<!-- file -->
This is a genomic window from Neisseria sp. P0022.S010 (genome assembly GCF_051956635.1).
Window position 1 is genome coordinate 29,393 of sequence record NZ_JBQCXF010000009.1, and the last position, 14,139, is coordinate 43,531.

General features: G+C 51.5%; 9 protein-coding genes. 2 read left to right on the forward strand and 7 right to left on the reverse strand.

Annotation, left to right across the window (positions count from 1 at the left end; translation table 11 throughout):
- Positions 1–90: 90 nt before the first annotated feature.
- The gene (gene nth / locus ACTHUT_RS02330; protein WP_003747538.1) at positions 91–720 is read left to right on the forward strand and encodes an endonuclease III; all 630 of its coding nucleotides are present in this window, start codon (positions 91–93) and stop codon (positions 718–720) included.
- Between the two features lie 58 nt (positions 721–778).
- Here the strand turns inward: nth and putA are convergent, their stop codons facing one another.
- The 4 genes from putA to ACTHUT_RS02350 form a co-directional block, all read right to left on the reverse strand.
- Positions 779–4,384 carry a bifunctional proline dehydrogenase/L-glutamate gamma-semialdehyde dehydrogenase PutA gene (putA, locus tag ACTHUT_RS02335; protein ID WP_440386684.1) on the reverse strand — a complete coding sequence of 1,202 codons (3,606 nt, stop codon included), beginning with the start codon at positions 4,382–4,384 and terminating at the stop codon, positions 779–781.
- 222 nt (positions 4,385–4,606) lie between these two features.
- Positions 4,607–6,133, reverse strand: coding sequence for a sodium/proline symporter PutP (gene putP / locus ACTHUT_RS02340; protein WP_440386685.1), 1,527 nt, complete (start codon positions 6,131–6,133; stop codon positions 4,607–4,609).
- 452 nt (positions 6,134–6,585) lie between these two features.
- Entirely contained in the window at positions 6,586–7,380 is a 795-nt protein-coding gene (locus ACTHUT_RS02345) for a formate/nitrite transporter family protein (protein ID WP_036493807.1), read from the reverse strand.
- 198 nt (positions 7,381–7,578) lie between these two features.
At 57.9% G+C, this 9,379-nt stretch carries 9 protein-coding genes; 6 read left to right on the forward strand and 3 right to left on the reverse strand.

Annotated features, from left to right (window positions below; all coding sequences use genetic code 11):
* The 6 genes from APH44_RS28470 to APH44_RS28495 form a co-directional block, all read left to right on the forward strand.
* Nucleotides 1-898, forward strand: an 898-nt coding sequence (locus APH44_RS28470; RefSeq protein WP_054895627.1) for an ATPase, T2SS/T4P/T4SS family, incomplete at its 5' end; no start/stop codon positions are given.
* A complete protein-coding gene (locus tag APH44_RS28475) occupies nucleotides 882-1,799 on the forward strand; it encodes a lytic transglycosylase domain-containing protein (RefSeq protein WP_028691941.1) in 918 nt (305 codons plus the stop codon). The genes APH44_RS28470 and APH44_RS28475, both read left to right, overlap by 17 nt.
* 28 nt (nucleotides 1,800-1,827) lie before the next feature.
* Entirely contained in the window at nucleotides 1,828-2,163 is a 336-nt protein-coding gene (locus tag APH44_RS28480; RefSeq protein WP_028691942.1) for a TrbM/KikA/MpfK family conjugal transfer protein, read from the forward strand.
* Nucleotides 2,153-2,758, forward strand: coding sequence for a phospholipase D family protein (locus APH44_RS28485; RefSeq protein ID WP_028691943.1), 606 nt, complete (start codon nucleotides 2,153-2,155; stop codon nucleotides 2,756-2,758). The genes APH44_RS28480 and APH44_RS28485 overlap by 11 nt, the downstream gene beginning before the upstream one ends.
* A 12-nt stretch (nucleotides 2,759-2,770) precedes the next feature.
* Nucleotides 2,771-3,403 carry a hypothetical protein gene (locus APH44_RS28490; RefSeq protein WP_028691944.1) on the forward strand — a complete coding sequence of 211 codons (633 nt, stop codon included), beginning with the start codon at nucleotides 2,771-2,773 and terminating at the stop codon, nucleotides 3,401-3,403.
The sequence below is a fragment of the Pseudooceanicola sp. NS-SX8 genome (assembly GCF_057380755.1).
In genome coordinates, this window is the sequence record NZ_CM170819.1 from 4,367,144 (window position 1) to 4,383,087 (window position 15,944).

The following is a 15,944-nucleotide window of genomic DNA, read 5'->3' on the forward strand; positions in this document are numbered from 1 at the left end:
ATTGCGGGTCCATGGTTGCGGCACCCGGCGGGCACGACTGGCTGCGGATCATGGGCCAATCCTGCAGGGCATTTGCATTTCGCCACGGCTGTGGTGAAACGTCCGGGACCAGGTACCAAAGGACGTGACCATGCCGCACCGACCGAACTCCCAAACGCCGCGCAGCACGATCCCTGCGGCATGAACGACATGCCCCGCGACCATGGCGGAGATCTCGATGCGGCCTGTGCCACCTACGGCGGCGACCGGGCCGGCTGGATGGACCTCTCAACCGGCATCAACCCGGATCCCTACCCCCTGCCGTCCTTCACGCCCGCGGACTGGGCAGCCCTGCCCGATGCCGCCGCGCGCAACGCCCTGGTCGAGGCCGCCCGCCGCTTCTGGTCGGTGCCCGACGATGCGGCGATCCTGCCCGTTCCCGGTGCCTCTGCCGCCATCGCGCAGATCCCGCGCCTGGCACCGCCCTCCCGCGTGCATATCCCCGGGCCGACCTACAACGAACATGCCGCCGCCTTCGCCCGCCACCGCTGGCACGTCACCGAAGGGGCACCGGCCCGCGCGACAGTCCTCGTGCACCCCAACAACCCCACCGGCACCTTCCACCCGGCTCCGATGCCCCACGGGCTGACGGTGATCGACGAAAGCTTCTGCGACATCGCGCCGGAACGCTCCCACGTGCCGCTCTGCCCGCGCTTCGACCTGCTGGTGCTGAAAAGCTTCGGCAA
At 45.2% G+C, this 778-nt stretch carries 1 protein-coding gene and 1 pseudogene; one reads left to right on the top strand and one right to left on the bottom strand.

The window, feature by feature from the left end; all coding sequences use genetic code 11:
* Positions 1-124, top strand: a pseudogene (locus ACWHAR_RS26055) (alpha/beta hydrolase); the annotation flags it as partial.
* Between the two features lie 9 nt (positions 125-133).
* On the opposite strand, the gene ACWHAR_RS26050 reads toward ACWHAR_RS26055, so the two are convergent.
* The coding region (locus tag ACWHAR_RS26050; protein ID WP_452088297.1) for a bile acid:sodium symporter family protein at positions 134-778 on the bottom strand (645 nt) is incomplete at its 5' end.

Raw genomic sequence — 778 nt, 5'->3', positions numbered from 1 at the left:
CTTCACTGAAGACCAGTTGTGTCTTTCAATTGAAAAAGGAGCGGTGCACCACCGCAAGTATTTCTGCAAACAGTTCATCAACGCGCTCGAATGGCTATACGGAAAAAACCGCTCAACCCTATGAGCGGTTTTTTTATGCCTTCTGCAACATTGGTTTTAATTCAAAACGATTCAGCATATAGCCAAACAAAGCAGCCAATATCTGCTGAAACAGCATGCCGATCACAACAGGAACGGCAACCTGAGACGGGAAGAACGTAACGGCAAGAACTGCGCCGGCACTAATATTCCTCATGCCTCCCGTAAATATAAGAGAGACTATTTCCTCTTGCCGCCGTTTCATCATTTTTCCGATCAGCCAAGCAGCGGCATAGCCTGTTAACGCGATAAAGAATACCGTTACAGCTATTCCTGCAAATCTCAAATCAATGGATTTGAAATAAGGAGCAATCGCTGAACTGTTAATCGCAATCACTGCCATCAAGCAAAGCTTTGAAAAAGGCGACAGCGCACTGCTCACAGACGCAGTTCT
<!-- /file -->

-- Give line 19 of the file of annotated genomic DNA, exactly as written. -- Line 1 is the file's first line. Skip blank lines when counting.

* Nucleotides 1-898, forward strand: an 898-nt coding sequence (locus APH44_RS28470; RefSeq protein WP_054895627.1) for an ATPase, T2SS/T4P/T4SS family, incomplete at its 5' end; no start/stop codon positions are given.